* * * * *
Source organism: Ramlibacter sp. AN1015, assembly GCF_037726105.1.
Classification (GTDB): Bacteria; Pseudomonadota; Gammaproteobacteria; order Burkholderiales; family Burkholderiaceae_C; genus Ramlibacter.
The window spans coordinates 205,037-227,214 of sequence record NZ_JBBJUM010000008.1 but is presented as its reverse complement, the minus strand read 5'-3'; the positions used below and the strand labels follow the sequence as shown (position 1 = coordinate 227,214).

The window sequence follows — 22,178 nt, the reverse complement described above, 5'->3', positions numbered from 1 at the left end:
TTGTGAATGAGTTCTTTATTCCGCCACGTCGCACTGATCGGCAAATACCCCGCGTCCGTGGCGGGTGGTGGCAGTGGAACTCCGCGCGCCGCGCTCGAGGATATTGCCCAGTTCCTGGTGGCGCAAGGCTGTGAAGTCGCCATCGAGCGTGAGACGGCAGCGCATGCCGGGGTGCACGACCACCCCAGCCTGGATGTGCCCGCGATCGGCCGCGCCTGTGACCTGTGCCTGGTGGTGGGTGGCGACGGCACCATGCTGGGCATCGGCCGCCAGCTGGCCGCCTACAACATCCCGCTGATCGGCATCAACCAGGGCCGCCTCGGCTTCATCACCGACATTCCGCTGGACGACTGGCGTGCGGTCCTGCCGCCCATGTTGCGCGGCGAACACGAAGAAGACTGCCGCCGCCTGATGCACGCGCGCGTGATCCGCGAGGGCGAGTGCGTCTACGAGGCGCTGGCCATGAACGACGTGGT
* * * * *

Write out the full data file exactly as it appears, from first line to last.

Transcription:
Source organism: Ramlibacter sp. AN1015, assembly GCF_037726105.1.
Classification (GTDB): Bacteria; Pseudomonadota; Gammaproteobacteria; order Burkholderiales; family Burkholderiaceae_C; genus Ramlibacter.
The window spans coordinates 205,037-227,214 of sequence record NZ_JBBJUM010000008.1 but is presented as its reverse complement, the minus strand read 5'-3'; the positions used below and the strand labels follow the sequence as shown (position 1 = coordinate 227,214).

The window sequence follows — 22,178 nt, the reverse complement described above, 5'->3', positions numbered from 1 at the left end:
TTGTGAATGAGTTCTTTATTCCGCCACGTCGCACTGATCGGCAAATACCCCGCGTCCGTGGCGGGTGGTGGCAGTGGAACTCCGCGCGCCGCGCTCGAGGATATTGCCCAGTTCCTGGTGGCGCAAGGCTGTGAAGTCGCCATCGAGCGTGAGACGGCAGCGCATGCCGGGGTGCACGACCACCCCAGCCTGGATGTGCCCGCGATCGGCCGCGCCTGTGACCTGTGCCTGGTGGTGGGTGGCGACGGCACCATGCTGGGCATCGGCCGCCAGCTGGCCGCCTACAACATCCCGCTGATCGGCATCAACCAGGGCCGCCTCGGCTTCATCACCGACATTCCGCTGGACGACTGGCGTGCGGTCCTGCCGCCCATGTTGCGCGGCGAACACGAAGAAGACTGCCGCCGCCTGATGCACGCGCGCGTGATCCGCGAGGGCGAGTGCGTCTACGAGGCGCTGGCCATGAACGACGTGGT